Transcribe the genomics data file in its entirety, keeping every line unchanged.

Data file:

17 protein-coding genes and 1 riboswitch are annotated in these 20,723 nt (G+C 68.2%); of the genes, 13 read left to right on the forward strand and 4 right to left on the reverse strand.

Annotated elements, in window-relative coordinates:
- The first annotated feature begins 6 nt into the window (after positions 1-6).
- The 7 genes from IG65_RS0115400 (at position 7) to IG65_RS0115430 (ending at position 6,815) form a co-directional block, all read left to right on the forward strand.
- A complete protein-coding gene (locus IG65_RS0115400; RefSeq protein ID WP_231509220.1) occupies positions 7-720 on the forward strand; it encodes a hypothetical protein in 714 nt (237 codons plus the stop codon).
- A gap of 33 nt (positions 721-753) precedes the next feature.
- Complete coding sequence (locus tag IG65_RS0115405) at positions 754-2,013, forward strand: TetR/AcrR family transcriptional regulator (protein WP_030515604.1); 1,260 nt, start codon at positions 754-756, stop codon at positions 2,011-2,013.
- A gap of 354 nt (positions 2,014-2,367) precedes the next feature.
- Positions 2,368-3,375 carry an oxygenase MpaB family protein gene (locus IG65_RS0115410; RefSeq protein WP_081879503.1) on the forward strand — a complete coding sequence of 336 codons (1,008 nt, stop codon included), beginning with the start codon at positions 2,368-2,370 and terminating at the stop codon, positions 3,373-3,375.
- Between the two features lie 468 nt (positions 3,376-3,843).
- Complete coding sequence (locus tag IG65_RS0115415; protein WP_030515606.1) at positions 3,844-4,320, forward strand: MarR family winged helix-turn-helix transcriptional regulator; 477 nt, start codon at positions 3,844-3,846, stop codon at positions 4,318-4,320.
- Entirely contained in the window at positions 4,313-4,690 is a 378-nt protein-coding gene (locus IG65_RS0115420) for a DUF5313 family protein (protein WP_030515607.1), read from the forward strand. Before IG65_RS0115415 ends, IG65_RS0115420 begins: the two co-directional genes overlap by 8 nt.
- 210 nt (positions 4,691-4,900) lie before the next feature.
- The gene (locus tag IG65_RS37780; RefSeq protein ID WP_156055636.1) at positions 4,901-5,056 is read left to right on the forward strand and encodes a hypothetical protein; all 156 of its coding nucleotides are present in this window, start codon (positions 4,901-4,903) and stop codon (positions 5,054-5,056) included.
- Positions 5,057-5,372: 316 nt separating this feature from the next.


17 protein-coding genes and 1 riboswitch are annotated in these 20,723 nt (G+C 68.2%); of the genes, 13 read left to right on the forward strand and 4 right to left on the reverse strand.

Annotated elements, in window-relative coordinates:
- The first annotated feature begins 6 nt into the window (after positions 1-6).
- The 7 genes from IG65_RS0115400 (at position 7) to IG65_RS0115430 (ending at position 6,815) form a co-directional block, all read left to right on the forward strand.
- A complete protein-coding gene (locus IG65_RS0115400; RefSeq protein ID WP_231509220.1) occupies positions 7-720 on the forward strand; it encodes a hypothetical protein in 714 nt (237 codons plus the stop codon).
- A gap of 33 nt (positions 721-753) precedes the next feature.
- Complete coding sequence (locus tag IG65_RS0115405) at positions 754-2,013, forward strand: TetR/AcrR family transcriptional regulator (protein WP_030515604.1); 1,260 nt, start codon at positions 754-756, stop codon at positions 2,011-2,013.
- A gap of 354 nt (positions 2,014-2,367) precedes the next feature.
- Positions 2,368-3,375 carry an oxygenase MpaB family protein gene (locus IG65_RS0115410; RefSeq protein WP_081879503.1) on the forward strand — a complete coding sequence of 336 codons (1,008 nt, stop codon included), beginning with the start codon at positions 2,368-2,370 and terminating at the stop codon, positions 3,373-3,375.
- Between the two features lie 468 nt (positions 3,376-3,843).
- Complete coding sequence (locus tag IG65_RS0115415; protein WP_030515606.1) at positions 3,844-4,320, forward strand: MarR family winged helix-turn-helix transcriptional regulator; 477 nt, start codon at positions 3,844-3,846, stop codon at positions 4,318-4,320.
- Entirely contained in the window at positions 4,313-4,690 is a 378-nt protein-coding gene (locus IG65_RS0115420) for a DUF5313 family protein (protein WP_030515607.1), read from the forward strand. Before IG65_RS0115415 ends, IG65_RS0115420 begins: the two co-directional genes overlap by 8 nt.
- 210 nt (positions 4,691-4,900) lie before the next feature.
- The gene (locus tag IG65_RS37780; RefSeq protein ID WP_156055636.1) at positions 4,901-5,056 is read left to right on the forward strand and encodes a hypothetical protein; all 156 of its coding nucleotides are present in this window, start codon (positions 4,901-4,903) and stop codon (positions 5,054-5,056) included.
- Positions 5,057-5,372: 316 nt separating this feature from the next.